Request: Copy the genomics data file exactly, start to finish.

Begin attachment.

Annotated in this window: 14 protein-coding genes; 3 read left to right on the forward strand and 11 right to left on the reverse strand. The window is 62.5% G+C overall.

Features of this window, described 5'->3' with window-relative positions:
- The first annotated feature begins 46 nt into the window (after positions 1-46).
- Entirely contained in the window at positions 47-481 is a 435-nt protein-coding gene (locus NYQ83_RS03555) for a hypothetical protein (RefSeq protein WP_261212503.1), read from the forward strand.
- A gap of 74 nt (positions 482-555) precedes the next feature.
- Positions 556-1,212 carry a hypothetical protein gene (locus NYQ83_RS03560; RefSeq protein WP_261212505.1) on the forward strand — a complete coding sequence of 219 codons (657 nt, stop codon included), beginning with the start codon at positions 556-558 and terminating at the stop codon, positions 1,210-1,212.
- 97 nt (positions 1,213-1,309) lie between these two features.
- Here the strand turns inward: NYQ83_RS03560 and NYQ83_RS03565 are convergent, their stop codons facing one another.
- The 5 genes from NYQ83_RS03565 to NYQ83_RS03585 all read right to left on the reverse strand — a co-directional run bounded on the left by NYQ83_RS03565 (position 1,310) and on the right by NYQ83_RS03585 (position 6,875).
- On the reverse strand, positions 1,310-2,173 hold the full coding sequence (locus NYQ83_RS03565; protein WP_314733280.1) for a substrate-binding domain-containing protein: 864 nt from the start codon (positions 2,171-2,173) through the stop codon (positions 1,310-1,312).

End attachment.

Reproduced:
Annotated in this window: 14 protein-coding genes; 3 read left to right on the forward strand and 11 right to left on the reverse strand. The window is 62.5% G+C overall.

Features of this window, described 5'->3' with window-relative positions:
- The first annotated feature begins 46 nt into the window (after positions 1-46).
- Entirely contained in the window at positions 47-481 is a 435-nt protein-coding gene (locus NYQ83_RS03555) for a hypothetical protein (RefSeq protein WP_261212503.1), read from the forward strand.
- A gap of 74 nt (positions 482-555) precedes the next feature.
- Positions 556-1,212 carry a hypothetical protein gene (locus NYQ83_RS03560; RefSeq protein WP_261212505.1) on the forward strand — a complete coding sequence of 219 codons (657 nt, stop codon included), beginning with the start codon at positions 556-558 and terminating at the stop codon, positions 1,210-1,212.
- 97 nt (positions 1,213-1,309) lie between these two features.
- Here the strand turns inward: NYQ83_RS03560 and NYQ83_RS03565 are convergent, their stop codons facing one another.
- The 5 genes from NYQ83_RS03565 to NYQ83_RS03585 all read right to left on the reverse strand — a co-directional run bounded on the left by NYQ83_RS03565 (position 1,310) and on the right by NYQ83_RS03585 (position 6,875).
- On the reverse strand, positions 1,310-2,173 hold the full coding sequence (locus NYQ83_RS03565; protein WP_314733280.1) for a substrate-binding domain-containing protein: 864 nt from the start codon (positions 2,171-2,173) through the stop codon (positions 1,310-1,312).